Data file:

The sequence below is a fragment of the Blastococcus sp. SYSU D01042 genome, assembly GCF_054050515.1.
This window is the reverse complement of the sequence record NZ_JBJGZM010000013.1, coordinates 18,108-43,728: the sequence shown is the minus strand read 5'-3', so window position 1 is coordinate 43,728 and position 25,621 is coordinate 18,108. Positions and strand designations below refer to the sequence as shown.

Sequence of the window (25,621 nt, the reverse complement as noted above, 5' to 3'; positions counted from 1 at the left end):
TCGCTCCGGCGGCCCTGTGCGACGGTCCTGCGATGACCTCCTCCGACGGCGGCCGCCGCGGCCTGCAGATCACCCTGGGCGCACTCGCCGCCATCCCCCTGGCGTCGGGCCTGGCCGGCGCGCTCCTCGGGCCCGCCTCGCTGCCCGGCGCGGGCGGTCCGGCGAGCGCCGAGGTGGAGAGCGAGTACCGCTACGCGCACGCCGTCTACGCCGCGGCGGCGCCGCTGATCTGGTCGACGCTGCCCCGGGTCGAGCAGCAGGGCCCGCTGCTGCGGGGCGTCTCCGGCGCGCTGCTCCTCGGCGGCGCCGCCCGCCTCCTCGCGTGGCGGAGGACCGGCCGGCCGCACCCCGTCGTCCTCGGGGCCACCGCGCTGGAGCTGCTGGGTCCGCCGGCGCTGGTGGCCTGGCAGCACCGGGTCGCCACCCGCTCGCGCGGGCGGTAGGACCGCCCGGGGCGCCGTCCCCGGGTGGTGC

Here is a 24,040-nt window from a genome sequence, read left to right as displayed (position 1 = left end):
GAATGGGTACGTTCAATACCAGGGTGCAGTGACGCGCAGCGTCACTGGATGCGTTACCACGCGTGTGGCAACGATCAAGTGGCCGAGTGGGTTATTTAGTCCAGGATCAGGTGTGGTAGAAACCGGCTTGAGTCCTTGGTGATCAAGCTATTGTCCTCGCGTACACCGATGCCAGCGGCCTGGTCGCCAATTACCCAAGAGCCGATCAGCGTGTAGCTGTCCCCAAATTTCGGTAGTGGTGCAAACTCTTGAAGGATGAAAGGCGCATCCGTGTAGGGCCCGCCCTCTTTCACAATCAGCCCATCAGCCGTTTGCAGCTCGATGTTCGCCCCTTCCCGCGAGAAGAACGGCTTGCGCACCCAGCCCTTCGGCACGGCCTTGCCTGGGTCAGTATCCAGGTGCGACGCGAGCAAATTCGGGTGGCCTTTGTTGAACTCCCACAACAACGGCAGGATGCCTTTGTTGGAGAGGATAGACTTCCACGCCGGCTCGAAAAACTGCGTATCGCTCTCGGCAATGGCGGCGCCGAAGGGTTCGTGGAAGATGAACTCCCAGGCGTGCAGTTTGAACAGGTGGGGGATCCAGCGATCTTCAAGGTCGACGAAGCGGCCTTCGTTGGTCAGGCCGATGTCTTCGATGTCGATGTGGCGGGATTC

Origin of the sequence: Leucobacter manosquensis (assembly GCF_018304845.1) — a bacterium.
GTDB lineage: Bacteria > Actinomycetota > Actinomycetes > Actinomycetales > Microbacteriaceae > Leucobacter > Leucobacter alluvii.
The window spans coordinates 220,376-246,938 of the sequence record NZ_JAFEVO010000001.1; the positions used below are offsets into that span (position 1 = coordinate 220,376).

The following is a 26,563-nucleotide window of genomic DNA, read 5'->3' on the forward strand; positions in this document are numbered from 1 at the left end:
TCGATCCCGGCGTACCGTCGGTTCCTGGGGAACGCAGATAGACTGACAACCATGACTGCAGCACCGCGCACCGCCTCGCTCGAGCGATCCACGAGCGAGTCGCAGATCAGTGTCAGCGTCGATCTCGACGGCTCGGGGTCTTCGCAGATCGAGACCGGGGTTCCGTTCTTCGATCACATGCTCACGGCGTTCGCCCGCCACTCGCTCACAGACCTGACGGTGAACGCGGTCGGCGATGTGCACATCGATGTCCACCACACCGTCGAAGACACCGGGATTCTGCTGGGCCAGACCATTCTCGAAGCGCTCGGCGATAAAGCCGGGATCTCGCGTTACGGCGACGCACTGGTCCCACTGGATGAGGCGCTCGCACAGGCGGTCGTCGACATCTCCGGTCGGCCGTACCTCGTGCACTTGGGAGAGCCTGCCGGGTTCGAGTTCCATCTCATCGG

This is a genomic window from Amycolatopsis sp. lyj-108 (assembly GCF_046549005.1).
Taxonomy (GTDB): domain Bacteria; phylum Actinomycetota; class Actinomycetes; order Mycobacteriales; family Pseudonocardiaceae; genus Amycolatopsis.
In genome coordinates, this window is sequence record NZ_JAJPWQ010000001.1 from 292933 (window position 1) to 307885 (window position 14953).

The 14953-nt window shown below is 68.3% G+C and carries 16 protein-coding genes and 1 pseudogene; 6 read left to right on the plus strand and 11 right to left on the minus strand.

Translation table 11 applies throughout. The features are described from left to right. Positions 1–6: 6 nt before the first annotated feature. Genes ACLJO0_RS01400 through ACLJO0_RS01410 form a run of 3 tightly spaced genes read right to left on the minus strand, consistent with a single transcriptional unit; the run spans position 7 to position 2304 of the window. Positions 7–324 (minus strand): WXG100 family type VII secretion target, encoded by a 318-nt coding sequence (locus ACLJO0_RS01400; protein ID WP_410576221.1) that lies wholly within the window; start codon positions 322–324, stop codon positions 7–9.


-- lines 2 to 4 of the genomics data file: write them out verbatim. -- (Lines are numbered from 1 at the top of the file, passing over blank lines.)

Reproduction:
This window is the reverse complement of the sequence record NZ_JBJGZM010000013.1, coordinates 18,108-43,728: the sequence shown is the minus strand read 5'-3', so window position 1 is coordinate 43,728 and position 25,621 is coordinate 18,108. Positions and strand designations below refer to the sequence as shown.

Sequence of the window (25,621 nt, the reverse complement as noted above, 5' to 3'; positions counted from 1 at the left end):
TCGCTCCGGCGGCCCTGTGCGACGGTCCTGCGATGACCTCCTCCGACGGCGGCCGCCGCGGCCTGCAGATCACCCTGGGCGCACTCGCCGCCATCCCCCTGGCGTCGGGCCTGGCCGGCGCGCTCCTCGGGCCCGCCTCGCTGCCCGGCGCGGGCGGTCCGGCGAGCGCCGAGGTGGAGAGCGAGTACCGCTACGCGCACGCCGTCTACGCCGCGGCGGCGCCGCTGATCTGGTCGACGCTGCCCCGGGTCGAGCAGCAGGGCCCGCTGCTGCGGGGCGTCTCCGGCGCGCTGCTCCTCGGCGGCGCCGCCCGCCTCCTCGCGTGGCGGAGGACCGGCCGGCCGCACCCCGTCGTCCTCGGGGCCACCGCGCTGGAGCTGCTGGGTCCGCCGGCGCTGGTGGCCTGGCAGCACCGGGTCGCCACCCGCTCGCGCGGGCGGTAGGACCGCCCGGGGCGCCGTCCCCGGGTGGTGC